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                 MBA: PAST, PRESENT AND FUTURE
                         J. Duncan Herrington, Radford University


        In the U.S., the Masters of Business Administration (MBA) degree has become the hallmark
of distinction for people seeking advanced positions in organizations. However, few realize that
business as a formal field of study has been in existence only a little over one hundred years, the first
50 of which generated very little interest. This manuscript provides a brief history of the MBA as
it has evolved over the last one hundred years and describes the characteristics of the MBA as it
currently exists. Also provided is a discussion of several trends which are likely to shape the MBA
of the future.

                                          A SLOW START

         While not the first to offer business courses, Harvard University is credited with establishing
the first business program in the U.S. exclusively for college graduates (Harvard Guide, 2004). What
began in 1908 at Harvard University as a 5-year experiment with 59 students has matured into one
of the most popular graduate degree programs in the U.S. However, interest in graduate degrees in
business grew slowly during the first half of the twentieth century. Only 110 MBA degrees were
conferred in 1910 and no more than 4,335 were awarded in 1949 (Daniel, 1998). While M.S. and
M.A. degrees were offered during the early part of the 20th century, most were replaced with the
MBA degree by 1950 (Daniel, 1998).
         Between 1950 and 1975 the MBA underwent tremendous growth in the U.S. During this time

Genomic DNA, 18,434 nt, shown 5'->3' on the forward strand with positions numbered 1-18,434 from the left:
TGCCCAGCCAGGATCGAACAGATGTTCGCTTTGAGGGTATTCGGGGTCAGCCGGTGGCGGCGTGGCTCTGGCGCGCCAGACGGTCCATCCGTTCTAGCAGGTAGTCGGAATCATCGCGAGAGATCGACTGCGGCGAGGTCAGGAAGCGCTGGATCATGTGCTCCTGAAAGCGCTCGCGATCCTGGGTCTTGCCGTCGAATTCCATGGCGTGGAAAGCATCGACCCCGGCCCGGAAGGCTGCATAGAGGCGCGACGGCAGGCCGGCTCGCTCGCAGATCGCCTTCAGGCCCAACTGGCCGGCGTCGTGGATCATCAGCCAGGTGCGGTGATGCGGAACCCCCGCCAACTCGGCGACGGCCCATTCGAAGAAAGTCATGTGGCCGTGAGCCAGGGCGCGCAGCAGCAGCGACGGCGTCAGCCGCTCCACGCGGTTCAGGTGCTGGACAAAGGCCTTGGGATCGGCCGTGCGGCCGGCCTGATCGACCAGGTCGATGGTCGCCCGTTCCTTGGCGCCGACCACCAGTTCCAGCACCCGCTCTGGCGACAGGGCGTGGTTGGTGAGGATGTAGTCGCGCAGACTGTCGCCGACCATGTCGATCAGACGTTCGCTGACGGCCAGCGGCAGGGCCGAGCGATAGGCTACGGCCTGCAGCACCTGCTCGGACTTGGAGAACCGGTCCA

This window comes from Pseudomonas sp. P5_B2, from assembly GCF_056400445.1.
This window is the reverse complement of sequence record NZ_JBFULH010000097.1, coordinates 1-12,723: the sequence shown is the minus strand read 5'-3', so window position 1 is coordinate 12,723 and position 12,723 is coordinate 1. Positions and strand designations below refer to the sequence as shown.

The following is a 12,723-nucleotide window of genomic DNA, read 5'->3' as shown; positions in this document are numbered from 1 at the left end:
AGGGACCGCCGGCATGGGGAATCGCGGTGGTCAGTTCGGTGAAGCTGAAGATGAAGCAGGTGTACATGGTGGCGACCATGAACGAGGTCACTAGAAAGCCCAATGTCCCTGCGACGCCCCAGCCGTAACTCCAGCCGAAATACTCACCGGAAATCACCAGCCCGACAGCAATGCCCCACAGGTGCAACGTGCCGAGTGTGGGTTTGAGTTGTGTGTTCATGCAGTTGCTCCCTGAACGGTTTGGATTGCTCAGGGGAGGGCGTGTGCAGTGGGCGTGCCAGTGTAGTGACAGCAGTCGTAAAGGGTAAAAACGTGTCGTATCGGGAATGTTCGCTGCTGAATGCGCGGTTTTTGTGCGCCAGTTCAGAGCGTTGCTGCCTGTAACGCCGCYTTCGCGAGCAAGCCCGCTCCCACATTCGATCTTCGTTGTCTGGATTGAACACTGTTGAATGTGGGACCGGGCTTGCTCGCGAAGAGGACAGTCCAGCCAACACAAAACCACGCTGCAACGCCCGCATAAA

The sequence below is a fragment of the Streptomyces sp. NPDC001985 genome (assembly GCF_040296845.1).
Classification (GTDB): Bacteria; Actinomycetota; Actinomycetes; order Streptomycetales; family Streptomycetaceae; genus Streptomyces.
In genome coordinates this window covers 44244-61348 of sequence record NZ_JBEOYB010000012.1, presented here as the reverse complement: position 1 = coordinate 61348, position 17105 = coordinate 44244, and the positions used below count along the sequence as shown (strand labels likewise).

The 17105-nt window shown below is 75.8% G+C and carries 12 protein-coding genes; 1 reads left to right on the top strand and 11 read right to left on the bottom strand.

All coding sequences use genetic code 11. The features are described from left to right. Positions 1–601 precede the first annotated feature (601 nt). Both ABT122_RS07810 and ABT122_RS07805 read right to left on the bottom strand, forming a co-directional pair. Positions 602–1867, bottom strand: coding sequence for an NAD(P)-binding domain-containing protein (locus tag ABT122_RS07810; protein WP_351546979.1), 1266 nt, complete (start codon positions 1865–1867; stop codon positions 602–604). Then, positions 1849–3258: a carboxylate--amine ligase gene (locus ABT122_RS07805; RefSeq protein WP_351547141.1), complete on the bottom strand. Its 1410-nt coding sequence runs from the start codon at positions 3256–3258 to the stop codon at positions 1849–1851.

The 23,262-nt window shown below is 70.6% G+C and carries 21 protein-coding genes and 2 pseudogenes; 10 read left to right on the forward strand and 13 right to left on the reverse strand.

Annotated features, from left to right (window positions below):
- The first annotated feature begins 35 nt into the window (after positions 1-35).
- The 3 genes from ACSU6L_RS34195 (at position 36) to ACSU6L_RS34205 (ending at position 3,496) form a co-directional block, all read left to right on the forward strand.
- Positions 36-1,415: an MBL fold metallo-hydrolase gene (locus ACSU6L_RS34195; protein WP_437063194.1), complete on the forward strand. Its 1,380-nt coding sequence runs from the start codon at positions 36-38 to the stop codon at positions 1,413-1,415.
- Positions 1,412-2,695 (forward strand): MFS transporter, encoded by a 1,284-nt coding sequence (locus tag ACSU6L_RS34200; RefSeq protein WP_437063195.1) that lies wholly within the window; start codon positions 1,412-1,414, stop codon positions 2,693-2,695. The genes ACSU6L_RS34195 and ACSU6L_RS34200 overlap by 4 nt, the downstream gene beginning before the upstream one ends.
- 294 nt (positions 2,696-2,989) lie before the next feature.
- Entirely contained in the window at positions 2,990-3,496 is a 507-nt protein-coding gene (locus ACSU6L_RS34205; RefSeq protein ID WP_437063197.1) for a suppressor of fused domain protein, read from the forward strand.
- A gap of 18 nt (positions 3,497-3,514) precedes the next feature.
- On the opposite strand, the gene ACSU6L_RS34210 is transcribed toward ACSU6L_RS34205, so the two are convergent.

the number of MBA degrees conferred increased to over 40,000 per year and the number of MBA
programs grew by approximately 500 (Daniel, 1998). By 2006, approximately 146,000 Master’s
degrees in business were awarded in the U.S. (National Center for Education Statistics, 2007). That
number represents 25 percent of all Master’s degrees conferred in the U.S. during 2006; in
popularity, the MBA had become second only to Master’s degrees in education.

                                A CURRICULUM TAKES FORM

        The initial curriculum offered at Harvard University consisted of three required courses –
Principles of Accounting, Commercial Contracts, and Economic Resources of the U.S. – and a set
of electives including Banking and Finance and Railway Accounting among others (Daniel, 1998).
In the early days, MBA curricula varied widely from one institution to the next. In his analysis of
MBA program curricula (circa 1910) Daniel (1998) identified a total of thirty distinct categor
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